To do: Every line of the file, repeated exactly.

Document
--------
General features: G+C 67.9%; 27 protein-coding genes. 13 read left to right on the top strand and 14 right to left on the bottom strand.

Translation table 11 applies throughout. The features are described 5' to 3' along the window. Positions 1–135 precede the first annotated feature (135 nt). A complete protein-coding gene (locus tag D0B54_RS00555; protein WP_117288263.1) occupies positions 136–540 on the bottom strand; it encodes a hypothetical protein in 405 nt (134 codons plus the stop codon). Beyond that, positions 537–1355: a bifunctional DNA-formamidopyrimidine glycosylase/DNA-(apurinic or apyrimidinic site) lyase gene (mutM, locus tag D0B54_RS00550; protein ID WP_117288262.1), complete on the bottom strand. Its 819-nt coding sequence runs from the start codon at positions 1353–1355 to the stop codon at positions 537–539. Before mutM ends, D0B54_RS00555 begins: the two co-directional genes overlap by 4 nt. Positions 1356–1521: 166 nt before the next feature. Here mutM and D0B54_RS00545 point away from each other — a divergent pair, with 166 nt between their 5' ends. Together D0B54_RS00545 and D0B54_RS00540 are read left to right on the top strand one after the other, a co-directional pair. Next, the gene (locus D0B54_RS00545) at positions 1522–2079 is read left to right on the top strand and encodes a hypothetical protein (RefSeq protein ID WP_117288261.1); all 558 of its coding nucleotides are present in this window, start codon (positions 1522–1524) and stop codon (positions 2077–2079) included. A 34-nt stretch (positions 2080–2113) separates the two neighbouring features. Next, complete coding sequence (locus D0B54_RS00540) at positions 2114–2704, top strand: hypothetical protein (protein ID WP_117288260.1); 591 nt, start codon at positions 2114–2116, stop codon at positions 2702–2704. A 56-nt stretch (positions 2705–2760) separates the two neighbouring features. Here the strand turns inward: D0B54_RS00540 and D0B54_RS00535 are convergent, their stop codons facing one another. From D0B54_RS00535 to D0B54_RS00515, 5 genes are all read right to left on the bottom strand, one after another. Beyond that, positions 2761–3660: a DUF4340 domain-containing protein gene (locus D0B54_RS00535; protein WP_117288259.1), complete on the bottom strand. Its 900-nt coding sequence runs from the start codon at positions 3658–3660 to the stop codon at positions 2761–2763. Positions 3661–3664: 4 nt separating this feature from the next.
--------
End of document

General features: G+C 67.9%; 27 protein-coding genes. 13 read left to right on the top strand and 14 right to left on the bottom strand.

Translation table 11 applies throughout. The features are described 5' to 3' along the window. Positions 1–135 precede the first annotated feature (135 nt). A complete protein-coding gene (locus tag D0B54_RS00555; protein WP_117288263.1) occupies positions 136–540 on the bottom strand; it encodes a hypothetical protein in 405 nt (134 codons plus the stop codon). Beyond that, positions 537–1355: a bifunctional DNA-formamidopyrimidine glycosylase/DNA-(apurinic or apyrimidinic site) lyase gene (mutM, locus tag D0B54_RS00550; protein ID WP_117288262.1), complete on the bottom strand. Its 819-nt coding sequence runs from the start codon at positions 1353–1355 to the stop codon at positions 537–539. Before mutM ends, D0B54_RS00555 begins: the two co-directional genes overlap by 4 nt. Positions 1356–1521: 166 nt before the next feature. Here mutM and D0B54_RS00545 point away from each other — a divergent pair, with 166 nt between their 5' ends. Together D0B54_RS00545 and D0B54_RS00540 are read left to right on the top strand one after the other, a co-directional pair. Next, the gene (locus D0B54_RS00545) at positions 1522–2079 is read left to right on the top strand and encodes a hypothetical protein (RefSeq protein ID WP_117288261.1); all 558 of its coding nucleotides are present in this window, start codon (positions 1522–1524) and stop codon (positions 2077–2079) included. A 34-nt stretch (positions 2080–2113) separates the two neighbouring features. Next, complete coding sequence (locus D0B54_RS00540) at positions 2114–2704, top strand: hypothetical protein (protein ID WP_117288260.1); 591 nt, start codon at positions 2114–2116, stop codon at positions 2702–2704. A 56-nt stretch (positions 2705–2760) separates the two neighbouring features. Here the strand turns inward: D0B54_RS00540 and D0B54_RS00535 are convergent, their stop codons facing one another. From D0B54_RS00535 to D0B54_RS00515, 5 genes are all read right to left on the bottom strand, one after another. Beyond that, positions 2761–3660: a DUF4340 domain-containing protein gene (locus D0B54_RS00535; protein WP_117288259.1), complete on the bottom strand. Its 900-nt coding sequence runs from the start codon at positions 3658–3660 to the stop codon at positions 2761–2763. Positions 3661–3664: 4 nt separating this feature from the next.